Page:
If John Davies commentary on 1 Kings is representative of the series, than this commentary series is well worth it. Davies translation and verse by verse commentary is sensitive to literary structure, the grammar and the historical context of Kings. While many Kings commentaries from a generation ago concentrated on ‘the world behind the text’ (the community that produced the narrative), Davies offers a close reading of the text we have, attending to the nuances in the text. He explores where Hebrew language sheds light on the meaning of the narrative (though does not get unnecessarily mired in syntax). He  also provides an analysis of  the Ancient Near East and places the story of Israel’s kings within the wider story of the Canon (building on Deuteronomy and coming to fruition in the New Testament).  Having studied Kings at length in the past I was impressed with Davies insights and the way he picked on some of the subtleties  in the narrative.  For example, he critiques Solomon along the way demonstrating that chapter 11 is not a dramatic reversal of Solomon’s earlier character but we have had intimations of his failure in devotion along the way. Likewise he picks up on the ambiguities in the Elijah narrative and his slowness to anoint a successor as Yahweh commanded. Davies also provides key insight into the connection with worship, idolatry and political life in ancient Israel (i.e. Elijah’s slaughtering of 950 prophets of Baal in 1 Kings 18, erode Israel’s alliance with Phoenecia, magnifying the crises that Ahab faces in1 Kings 20). There are some real gems in Davies comments which surprised and opened up new insights for me.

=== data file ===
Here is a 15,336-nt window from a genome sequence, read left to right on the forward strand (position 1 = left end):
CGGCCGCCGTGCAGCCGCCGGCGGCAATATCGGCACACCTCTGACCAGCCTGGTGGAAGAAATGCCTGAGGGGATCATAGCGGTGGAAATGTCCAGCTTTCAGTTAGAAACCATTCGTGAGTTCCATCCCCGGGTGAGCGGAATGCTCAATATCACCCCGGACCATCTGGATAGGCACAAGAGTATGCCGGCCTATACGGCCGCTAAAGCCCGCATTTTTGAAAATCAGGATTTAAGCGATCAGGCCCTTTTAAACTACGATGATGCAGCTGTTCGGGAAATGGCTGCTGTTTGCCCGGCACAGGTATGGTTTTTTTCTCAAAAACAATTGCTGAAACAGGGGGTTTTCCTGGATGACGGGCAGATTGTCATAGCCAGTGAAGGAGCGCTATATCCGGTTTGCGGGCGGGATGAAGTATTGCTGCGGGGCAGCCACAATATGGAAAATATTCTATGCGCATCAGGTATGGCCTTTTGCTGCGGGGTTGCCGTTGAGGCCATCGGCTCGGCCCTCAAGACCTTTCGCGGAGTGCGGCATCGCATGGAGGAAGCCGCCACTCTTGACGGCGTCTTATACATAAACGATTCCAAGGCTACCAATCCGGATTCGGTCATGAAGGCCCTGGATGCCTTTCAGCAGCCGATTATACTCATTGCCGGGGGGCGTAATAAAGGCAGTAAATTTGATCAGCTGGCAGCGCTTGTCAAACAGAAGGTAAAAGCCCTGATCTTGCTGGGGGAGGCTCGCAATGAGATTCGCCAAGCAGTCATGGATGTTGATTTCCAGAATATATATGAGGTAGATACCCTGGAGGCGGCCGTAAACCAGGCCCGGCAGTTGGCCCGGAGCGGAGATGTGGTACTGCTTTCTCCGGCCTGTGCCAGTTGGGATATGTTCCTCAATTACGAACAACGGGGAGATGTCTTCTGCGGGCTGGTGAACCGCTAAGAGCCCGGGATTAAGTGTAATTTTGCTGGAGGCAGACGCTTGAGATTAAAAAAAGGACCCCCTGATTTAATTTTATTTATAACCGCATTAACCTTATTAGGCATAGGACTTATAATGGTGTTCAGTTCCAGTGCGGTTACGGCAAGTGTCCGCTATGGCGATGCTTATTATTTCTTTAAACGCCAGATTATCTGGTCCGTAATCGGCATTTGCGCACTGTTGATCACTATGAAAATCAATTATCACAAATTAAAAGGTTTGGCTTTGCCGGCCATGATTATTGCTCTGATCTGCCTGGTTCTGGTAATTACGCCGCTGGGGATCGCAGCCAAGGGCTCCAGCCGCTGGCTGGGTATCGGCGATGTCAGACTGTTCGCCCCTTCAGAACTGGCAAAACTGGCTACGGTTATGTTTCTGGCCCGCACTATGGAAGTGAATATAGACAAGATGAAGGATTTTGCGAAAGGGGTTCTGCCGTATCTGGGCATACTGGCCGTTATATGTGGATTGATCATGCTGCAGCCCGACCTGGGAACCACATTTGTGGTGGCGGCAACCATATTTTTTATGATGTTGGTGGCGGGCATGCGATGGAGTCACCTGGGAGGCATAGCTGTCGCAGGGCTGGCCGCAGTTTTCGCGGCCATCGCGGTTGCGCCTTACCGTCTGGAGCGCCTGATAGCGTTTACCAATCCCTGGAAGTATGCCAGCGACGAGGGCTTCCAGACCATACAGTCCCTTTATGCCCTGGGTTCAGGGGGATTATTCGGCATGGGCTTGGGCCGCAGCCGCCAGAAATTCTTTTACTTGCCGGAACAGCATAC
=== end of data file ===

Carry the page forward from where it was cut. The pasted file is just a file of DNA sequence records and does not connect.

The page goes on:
My one small disappointment with this commentary is that Davies introduction lasts about a page and a half. I appreciate fuller introductions from commentators which fill in some of the theology, structure and themes of the book. Granted the commentary itself will discuss the same information at length but a good introdcution gives you a starting point and a frame of reference for study. It isn’t as though Davies doesn’t have a wealth of information (the commentary is 464 pages)  but you will find it with in his comments not in the front matter of the books. This makes this book useful for verse by verse study or for examining a particular passage, but less helpful as a general reference.

This is a great commentary on 1 Kings and has whetted my appetite not only for what else this series of commentaries has to offer but for the completion of the story in 2 Kings. If you are studying, preaching or are  just shopping for a good commentary on 1 Kings, this is a great option. My go to commentator for Kings is Iain Provan’s (an Old Testament professor of mine) but Davies brings similar sensibility and insight. So gaze with Davies on the Kings of old and discover that despite their and our failure, the covenant God is faithful to his promise to us.

Thank you to Cross Focused Reviews and to Evangelical Press for providing me a copy of this book in exchange for this review.  No one from Middle Earth was harmed in writing this review.

Around the Word in 90 Days (a book review)

Thru the Bible in 90 Days by Chris Tiegreen